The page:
Tag Archives: Reviews

Capote thriller wrapped up my year in books

The last book I read in 2015 was In Cold Blood by Truman Capote, and I read it in one day.

In Cold BloodA classic, it is, and for good reason. I chose it because I qualified it as “a book that came out the year I was born,” as prescribed by the 2015 PopSugar Reading Challenge, which I took seriously until the very last day of 2015. In Cold Blood came out in 1965, which, if you want to get technical about it, is a year before I was born, but it was one of the year’s talkers the year I was born, so be it.

Capote (appropriately named as Truman — true man) told the story of the Clutter family quadruple murder in 1959 by two, well, cold killers who eventually meet their end with a hangman’s noose. The story, getting into the both the victims’ and the killers’ heads as Capote does with exacting descriptions, is chilling. I’m not a fan of capital punishment, but this book drives home why it exists. I can’t imagine the amount of research Capote undertook to write the story, but it amazed this true-story writer.

popsugar

As I closed the last page, I claimed to have read 51 books in 2015, 12 short of my goal. And to be fair, I included my running journal, my own book (How to Look Hot & Feel Amazing in Your 40s) and three books I designed in 2015 in the tally (hey! I read them, too!). I read 12 books I couldn’t classify in the challenge, and failed to read 13 books PopSugar prescribed (a popular author’s first book, a book at the bottom of your to-read list, a book that scares you, a book set somewhere you’ve always wanted to visit, a trilogy, a book with a color in the title, a book that takes place in your hometown, a book that was originally written in a different language, a book written by an author with your same initials, a play and a banned book).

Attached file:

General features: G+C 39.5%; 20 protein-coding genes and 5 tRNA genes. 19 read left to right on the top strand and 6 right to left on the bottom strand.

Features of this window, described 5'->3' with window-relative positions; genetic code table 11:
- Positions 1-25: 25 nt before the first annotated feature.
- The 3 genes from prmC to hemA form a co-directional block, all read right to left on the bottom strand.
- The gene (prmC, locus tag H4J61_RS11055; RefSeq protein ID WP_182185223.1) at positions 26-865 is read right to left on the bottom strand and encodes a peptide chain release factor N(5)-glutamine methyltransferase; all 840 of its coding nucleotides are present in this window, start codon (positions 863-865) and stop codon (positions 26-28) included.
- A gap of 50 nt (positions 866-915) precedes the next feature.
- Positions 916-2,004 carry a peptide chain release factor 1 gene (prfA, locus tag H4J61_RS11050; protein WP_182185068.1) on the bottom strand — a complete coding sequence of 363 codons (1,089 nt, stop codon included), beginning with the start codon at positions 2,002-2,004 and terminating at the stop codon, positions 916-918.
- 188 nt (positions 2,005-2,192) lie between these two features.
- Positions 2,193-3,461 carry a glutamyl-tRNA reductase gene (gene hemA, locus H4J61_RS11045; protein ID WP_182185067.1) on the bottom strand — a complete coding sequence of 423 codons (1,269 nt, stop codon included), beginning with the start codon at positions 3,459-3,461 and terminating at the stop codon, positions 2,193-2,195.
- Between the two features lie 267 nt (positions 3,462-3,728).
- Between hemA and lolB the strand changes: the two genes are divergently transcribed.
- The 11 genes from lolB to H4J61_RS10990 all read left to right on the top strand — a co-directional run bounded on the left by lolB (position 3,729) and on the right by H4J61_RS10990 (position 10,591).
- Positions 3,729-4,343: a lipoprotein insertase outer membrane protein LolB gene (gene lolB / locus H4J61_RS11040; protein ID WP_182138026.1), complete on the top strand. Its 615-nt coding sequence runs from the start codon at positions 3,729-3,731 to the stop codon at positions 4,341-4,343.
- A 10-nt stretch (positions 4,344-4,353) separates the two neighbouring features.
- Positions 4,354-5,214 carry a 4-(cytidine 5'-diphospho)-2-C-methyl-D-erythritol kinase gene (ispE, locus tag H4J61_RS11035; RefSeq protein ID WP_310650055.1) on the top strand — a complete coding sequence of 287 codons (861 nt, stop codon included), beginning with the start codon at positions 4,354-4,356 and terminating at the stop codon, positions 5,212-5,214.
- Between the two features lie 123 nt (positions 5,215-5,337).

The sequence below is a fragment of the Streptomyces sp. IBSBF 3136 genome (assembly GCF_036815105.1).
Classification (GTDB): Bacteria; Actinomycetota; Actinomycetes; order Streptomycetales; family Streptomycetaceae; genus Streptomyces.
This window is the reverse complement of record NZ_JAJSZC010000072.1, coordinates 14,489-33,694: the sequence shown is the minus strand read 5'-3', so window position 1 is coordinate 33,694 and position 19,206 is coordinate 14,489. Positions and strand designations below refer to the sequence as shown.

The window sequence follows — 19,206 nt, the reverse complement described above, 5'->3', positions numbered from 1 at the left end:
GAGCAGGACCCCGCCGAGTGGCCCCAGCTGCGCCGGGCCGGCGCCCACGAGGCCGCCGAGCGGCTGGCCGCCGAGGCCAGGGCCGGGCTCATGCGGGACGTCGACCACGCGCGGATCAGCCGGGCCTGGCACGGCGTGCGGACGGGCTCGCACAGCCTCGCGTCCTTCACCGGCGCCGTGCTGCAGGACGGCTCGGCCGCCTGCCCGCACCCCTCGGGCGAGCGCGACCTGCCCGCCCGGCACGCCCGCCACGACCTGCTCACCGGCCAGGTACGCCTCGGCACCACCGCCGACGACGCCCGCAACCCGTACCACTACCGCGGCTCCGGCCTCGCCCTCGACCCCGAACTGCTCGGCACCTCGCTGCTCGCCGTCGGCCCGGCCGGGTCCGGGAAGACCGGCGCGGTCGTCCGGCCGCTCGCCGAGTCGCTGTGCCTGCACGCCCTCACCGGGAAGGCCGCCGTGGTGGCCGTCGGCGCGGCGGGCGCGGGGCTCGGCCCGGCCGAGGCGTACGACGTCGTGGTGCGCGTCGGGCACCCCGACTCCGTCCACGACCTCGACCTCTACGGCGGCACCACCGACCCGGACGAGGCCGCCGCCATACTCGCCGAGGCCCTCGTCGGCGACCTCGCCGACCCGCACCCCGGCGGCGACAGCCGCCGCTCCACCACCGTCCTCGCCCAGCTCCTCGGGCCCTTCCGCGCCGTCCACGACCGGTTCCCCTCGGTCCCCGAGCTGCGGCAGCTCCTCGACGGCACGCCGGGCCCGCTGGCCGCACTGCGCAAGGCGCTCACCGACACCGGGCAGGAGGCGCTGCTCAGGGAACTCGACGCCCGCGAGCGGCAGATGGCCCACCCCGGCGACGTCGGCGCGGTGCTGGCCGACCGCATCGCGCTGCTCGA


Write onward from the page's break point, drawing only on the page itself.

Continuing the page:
Still, by following the challenge, I read quite a few books I never would have read otherwise, including In Cold Blood. There were also Anne of Green Gables, Seconds, Vintage Munro and Of Human Bondage. So, I expanded my horizons, and that’s what good books are meant to do.

I’m not attempting to read 63 books in 2016 or accomplish any challenge, PopSugar’s or otherwise. It was too much guilt, I’ll be honest, when I was savoring a book or choosing one that didn’t qualify in the challenge. Reading is a pleasure not a chore, and I don’t need any more guilt in my life.

So, speaking of pleasure, my favorite books in 2015 included The Light of the World, All the Light We Cannot See and  Pioneer GirlWhat were your favorites? Maybe you’ll recommend my next great read.

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Two books: One documents the history of a swamp, the other navigates a quagmire of grief

My favorite assignment in English composition in high school was writing compare-and-contrast papers.

(Only a writer would put “writing a paper” in a favorite things list.)

I like puzzles, and I enjoyed figuring how two pieces of writing were similar or different.

Today on Minnesota Transplant, we shall compare and contrast the two books I finished reading this week: “a book with more than 500 pages” and “a book you can finish in a day,” two check marks in my 2015 Reading Challenge by PopSugar.

The SwampIt took me about a month to read author Michael Grunwald’s The Swamp: The Everglades, Florida and the Politics of Paradise (if I’m being honest, the book has only 458 pages, and that includes 81 pages of footnotes I didn’t read, but this my challenge, and I’m rounding up, OK?). I picked it up because I spent a month in Chokoloskee, Florida, in the heart of the Everglades.